Forwarded query from a French researcher about Garhwali

Harold Schiffman haroldfs at GMAIL.COM
Thu Apr 8 14:37:09 UTC 2010


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Forwarded From: Frédéric MORONVAL <frederic.moronval at sciences-po.org>

I'm a French teacher of French language for foreigners in Paris. I did
a BA of Indian Litterature and Civilization long ago (it consisted
mostly of Sanskrit, history of arts, and introduction to Hindi), and
now besides my job I'm doing a MA in Linguistics, with specialization
in Language Policy. My topic is the sociolinguistic situation of the
Garhwali language in the indian state of Uttarakhand.
I'm going to spend two weeks there from April 19th onwards, to conduct
a questionnaire survey on the use of Garhwali in the area of Dehradun.

 I would like to ask [if anyone has information about Garhwali] for
the research paper I have to submit in June :

1. In the 2001 Census of India, dozens of languages (among which is
Garhwali) are listed as 'mother tongues' under the entry 'Hindi
language'. Surprisingly, Hindi itself appear among these 'mother
tongues' as well. The other 'mother tongues' are hence neither listed
as scheduled languages nor as non-scheduled ones, therefore having no
hope to become listed in the 8th schedule one day.
Am I right to think that to count dozens of languages as some kind of
inferior varieties or dialects of hindi (what else the term 'mother
tongue' could refer to?) is a trick to inflate the number of Hindi
speakers in the census?

2. Isn't it wrong to present Urdu and Hindi as different languages
since in their daily usage they differ only by their alphabet? There
are more differences between some so called dialects of Hindi than
between Urdu and Hindi.

3. Don't you think that the three language formula and actually any
kind of officialization of languages creates a hierarchy and a
competition between languages which didn't exist before, which is a
source of radicalization and conflict between linguistics groups and
which condemns the smaller languages to disappear since their are not
competitive on this political and economic language market ?

4. Would you agree to say that the criteria for the admission of a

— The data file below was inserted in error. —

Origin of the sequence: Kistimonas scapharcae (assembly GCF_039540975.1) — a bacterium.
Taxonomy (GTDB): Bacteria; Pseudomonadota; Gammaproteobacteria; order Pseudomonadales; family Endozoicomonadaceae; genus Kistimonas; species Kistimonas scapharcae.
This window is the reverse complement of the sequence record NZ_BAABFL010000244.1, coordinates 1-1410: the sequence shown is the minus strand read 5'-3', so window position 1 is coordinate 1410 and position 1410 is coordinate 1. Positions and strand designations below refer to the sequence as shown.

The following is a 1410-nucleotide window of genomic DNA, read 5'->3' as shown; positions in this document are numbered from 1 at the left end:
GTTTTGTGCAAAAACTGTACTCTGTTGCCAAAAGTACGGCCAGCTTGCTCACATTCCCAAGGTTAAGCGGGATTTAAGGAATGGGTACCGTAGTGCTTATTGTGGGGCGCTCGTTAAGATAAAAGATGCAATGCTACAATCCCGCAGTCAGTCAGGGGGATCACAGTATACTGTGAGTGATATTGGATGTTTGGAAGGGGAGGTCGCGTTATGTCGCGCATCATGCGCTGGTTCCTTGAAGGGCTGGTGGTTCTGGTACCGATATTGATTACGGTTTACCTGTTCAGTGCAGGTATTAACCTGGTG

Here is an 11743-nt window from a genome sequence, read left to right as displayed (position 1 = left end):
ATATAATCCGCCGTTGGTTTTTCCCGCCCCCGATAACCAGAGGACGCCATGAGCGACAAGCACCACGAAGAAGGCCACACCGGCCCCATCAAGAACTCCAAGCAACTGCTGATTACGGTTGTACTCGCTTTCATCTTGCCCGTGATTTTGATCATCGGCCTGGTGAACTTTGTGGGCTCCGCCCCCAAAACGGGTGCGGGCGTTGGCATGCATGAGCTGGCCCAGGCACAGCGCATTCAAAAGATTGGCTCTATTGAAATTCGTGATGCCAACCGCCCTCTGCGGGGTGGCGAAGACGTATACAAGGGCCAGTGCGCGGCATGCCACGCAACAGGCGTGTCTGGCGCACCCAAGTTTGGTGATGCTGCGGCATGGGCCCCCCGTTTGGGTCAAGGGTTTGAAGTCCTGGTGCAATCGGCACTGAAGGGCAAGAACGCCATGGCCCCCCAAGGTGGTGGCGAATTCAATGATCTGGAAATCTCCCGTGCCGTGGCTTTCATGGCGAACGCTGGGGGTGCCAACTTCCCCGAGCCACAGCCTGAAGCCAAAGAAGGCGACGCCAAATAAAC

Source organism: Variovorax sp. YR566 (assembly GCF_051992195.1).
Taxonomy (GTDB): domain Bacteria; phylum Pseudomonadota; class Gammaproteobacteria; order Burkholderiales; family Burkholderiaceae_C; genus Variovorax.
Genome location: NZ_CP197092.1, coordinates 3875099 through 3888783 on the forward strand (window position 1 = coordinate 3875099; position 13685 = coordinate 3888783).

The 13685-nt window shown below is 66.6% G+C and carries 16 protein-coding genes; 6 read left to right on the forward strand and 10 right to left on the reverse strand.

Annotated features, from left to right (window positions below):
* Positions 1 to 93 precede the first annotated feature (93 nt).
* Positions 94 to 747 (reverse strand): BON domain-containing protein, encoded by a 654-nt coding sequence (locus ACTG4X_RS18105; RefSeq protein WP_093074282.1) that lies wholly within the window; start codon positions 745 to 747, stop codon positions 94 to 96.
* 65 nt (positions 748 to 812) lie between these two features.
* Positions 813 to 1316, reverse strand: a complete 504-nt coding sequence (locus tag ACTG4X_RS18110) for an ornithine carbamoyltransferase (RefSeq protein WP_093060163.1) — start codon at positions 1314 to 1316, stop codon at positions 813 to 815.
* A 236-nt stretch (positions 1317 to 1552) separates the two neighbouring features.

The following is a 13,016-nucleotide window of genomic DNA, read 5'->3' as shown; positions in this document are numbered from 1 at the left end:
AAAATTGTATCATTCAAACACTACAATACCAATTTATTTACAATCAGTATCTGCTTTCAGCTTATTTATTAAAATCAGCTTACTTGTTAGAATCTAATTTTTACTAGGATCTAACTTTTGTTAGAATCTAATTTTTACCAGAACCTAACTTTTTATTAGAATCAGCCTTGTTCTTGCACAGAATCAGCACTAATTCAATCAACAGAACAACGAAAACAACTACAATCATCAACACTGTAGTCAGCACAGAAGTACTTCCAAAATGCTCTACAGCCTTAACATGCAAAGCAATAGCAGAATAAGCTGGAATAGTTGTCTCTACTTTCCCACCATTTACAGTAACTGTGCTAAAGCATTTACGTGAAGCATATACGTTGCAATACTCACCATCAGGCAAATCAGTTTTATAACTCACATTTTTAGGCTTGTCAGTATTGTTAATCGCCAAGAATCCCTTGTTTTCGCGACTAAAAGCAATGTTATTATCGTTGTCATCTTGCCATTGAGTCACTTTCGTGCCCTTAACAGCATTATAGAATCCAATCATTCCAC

language in the 8th schedule aren't clear at all ? Sanskrit, whose
number of mother tongue speakers in the whole country is mentioned as
negligible, has been established in December as the second official
language of the State of Uttrakhand by its BJP Prime Minister, whereas
Garhwali and Kumaoni which are spoken by millions in the State have no
recognition?

5. I don't know how they ask the questions during the Census survey.
How would you suggest me to ask the people about the language they
speak at home, for instance? If they have a feeling that their
language isn't valuable, they might stress their knowledge of dominant
Hindi.

Would you allow me to send you my questionnaire for checking when completed
?

Do you have any suggestion to prepare and/or conduct my survey?

Do you know personaly any specialist of the situation in Uttarakhand,
Indian or else, in India or eslwhere, who would agree to give me his
advice?

Thank you so much, and just be sure that the very precious analysis
contained in your article will be the main reference for my analysis
of general indian language policy.

Looking forward to your reply


Frederic Moronval


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PLEASE ANSWER DIRECTLY TO M. MORONVAL IF YOU CAN ANSWER ANY OF HIS
QUESTIONS!

Thanks,

Hal Schiffman




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Harold F. Schiffman

Professor Emeritus of
Dravidian Linguistics and Culture
Dept. of South Asia Studies
University of Pennsylvania
Philadelphia, PA 19104-6305

Phone:  (215) 898-7475
Fax:  (215) 573-2138

Email:  haroldfs at gmail.com
http://ccat.sas.upenn.edu/~haroldfs/

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